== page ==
California Living Museum

The California Living Museum is a combination of a zoo, a botanic garden, and a natural history museum. Located in Bakersfield, California, it is home to a variety of animals, plants, fossils, and artifacts, all of them having their origins in the state.

The museum, being a rehabilitation facility, provides proper care for the injured wild animals and birds brought in to the facility. Once the animals and birds are restored to good health, they are released back into the wild. The museum only permanently houses those animals that cannot survive in the wild.

California Living Museum was established in 1980 and opened to the public in 1983. It was conceptualized by a group of community leaders, who wanted to instill a sense of respect for all living beings among the local community.

With this objective in mind, the museum was conceived as a center for education, recreation, research, and conservation.

During its first 15 years of operation, the museum was run entirely on the donations of business firms and individuals. A sizeable part of the day-to-day activities were looked after by volunteers. In July, 1998, the museum established a partnership with the Kern County Superintendent of Schools, thus assuring its long term operation. The museum is located on a 14-acre campus-styled park. The exhibits include nearly 40 mammal species, 50 bird species, 25 reptile and amphibian species, 1,500 plant species, 300 fossil specimens, and a good collection of Yokuts Indian artifacts.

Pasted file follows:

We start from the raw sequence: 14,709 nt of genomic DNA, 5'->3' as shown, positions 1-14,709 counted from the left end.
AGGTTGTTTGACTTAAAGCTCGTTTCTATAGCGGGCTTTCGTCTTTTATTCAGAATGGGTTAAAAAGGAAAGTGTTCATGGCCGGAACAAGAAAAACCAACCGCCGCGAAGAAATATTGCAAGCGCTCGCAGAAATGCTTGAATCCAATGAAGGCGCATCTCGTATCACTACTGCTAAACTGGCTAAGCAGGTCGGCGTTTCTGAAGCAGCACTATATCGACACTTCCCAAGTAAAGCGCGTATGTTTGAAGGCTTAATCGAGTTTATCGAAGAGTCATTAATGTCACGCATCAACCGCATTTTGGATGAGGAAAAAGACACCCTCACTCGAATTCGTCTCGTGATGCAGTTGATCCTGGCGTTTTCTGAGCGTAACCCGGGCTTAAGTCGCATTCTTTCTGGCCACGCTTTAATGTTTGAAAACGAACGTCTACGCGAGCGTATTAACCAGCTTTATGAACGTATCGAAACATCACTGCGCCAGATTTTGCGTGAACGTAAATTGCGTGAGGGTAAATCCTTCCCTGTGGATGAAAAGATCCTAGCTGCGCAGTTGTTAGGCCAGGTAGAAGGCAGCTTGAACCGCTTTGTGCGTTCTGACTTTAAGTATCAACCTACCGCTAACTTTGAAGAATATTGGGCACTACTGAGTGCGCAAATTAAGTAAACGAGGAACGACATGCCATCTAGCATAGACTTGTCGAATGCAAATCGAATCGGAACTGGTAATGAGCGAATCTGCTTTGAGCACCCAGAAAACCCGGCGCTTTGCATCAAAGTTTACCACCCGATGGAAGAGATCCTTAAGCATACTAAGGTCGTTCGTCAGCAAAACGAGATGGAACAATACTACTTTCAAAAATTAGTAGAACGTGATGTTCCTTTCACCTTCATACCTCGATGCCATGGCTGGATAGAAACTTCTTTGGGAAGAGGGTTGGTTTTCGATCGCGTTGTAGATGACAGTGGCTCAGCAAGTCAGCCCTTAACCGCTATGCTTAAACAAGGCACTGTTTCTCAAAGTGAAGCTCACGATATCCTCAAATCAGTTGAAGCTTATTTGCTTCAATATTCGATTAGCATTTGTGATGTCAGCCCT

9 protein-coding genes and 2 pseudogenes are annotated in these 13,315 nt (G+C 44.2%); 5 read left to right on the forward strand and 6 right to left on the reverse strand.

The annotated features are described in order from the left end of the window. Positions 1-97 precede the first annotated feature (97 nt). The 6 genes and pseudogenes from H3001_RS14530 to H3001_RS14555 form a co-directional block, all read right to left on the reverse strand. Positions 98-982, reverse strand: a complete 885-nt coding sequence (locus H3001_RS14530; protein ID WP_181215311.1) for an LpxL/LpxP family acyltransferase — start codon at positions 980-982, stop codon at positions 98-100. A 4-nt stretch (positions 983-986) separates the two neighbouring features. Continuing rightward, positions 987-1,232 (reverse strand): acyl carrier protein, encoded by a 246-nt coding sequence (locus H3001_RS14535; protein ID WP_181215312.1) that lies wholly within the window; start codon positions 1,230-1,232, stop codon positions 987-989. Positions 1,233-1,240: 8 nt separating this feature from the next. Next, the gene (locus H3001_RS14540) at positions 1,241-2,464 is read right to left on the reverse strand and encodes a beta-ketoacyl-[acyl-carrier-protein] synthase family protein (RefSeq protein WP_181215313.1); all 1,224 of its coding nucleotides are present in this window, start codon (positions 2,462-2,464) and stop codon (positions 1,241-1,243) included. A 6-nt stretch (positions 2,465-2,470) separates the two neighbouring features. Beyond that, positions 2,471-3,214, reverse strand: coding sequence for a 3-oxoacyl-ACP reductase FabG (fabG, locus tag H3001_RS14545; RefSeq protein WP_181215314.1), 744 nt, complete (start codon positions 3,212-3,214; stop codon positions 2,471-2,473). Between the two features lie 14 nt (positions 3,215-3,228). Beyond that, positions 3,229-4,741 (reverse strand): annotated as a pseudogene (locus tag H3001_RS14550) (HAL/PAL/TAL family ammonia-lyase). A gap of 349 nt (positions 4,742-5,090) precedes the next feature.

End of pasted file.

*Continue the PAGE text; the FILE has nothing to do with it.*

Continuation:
The animals and birds are placed in different zones according to their nature and habitat. Some of the zones include an open black bear exhibit, bird of prey exhibit, mammal round, waterfowl pond, deer yard, an underground reptile house, and a contact area featuring domestic animals. The exhibits also include several endangered species.

Apart from the animal species, the museum boasts a fine collection of native plants. A special section entitled “Trees of California," displays a large variety of the local plantlife.

An in-house stream recreates the environment required for the riverside plants, and there is a special desert section, as well, for desert plants. Other attractions include the butterfly and hummingbird garden, which is a haven for insects and small birds.

The museum’s DiGiorgio Education Center houses a gift store, a reading library, and children's discovery rooms with rotating interactive exhibits.

The hall also features a good collection of Miocene and Pleistocene fossils. The Earth Science display portrays the natural history of California, from the prehistoric days to modern times.

Each year, more than 13,000 Kern County School children are treated to a tour of the California Living Museum and are introduced to various educational programs.

Additionally, the museum also provides 60 off-site programs for various organizations and community events.

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